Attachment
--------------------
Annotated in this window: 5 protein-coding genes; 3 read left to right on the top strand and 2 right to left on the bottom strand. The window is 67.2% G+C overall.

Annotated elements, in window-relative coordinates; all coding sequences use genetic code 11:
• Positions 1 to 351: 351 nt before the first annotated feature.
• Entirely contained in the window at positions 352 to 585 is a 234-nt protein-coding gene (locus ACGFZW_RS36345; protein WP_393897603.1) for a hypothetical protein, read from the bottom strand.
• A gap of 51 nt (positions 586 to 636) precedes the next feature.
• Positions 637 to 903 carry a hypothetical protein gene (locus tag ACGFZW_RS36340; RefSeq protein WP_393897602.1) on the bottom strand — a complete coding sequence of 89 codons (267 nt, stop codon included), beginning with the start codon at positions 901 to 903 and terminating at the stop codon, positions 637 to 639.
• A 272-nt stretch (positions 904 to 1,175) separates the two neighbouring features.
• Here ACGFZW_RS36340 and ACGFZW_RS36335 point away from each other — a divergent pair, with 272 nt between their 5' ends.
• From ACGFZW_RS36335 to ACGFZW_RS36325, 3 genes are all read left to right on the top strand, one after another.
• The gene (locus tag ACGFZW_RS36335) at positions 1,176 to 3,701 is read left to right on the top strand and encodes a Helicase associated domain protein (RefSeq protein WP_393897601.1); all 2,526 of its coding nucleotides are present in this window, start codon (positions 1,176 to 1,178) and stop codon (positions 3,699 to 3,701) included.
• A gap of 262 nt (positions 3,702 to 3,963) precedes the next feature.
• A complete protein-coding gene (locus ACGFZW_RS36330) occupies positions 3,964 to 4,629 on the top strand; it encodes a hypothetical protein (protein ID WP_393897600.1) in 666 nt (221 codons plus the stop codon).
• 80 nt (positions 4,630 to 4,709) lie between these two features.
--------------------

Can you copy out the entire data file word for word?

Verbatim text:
Annotated in this window: 5 protein-coding genes; 3 read left to right on the top strand and 2 right to left on the bottom strand. The window is 67.2% G+C overall.

Annotated elements, in window-relative coordinates; all coding sequences use genetic code 11:
• Positions 1 to 351: 351 nt before the first annotated feature.
• Entirely contained in the window at positions 352 to 585 is a 234-nt protein-coding gene (locus ACGFZW_RS36345; protein WP_393897603.1) for a hypothetical protein, read from the bottom strand.
• A gap of 51 nt (positions 586 to 636) precedes the next feature.
• Positions 637 to 903 carry a hypothetical protein gene (locus tag ACGFZW_RS36340; RefSeq protein WP_393897602.1) on the bottom strand — a complete coding sequence of 89 codons (267 nt, stop codon included), beginning with the start codon at positions 901 to 903 and terminating at the stop codon, positions 637 to 639.
• A 272-nt stretch (positions 904 to 1,175) separates the two neighbouring features.
• Here ACGFZW_RS36340 and ACGFZW_RS36335 point away from each other — a divergent pair, with 272 nt between their 5' ends.
• From ACGFZW_RS36335 to ACGFZW_RS36325, 3 genes are all read left to right on the top strand, one after another.
• The gene (locus tag ACGFZW_RS36335) at positions 1,176 to 3,701 is read left to right on the top strand and encodes a Helicase associated domain protein (RefSeq protein WP_393897601.1); all 2,526 of its coding nucleotides are present in this window, start codon (positions 1,176 to 1,178) and stop codon (positions 3,699 to 3,701) included.
• A gap of 262 nt (positions 3,702 to 3,963) precedes the next feature.
• A complete protein-coding gene (locus ACGFZW_RS36330) occupies positions 3,964 to 4,629 on the top strand; it encodes a hypothetical protein (protein ID WP_393897600.1) in 666 nt (221 codons plus the stop codon).
• 80 nt (positions 4,630 to 4,709) lie between these two features.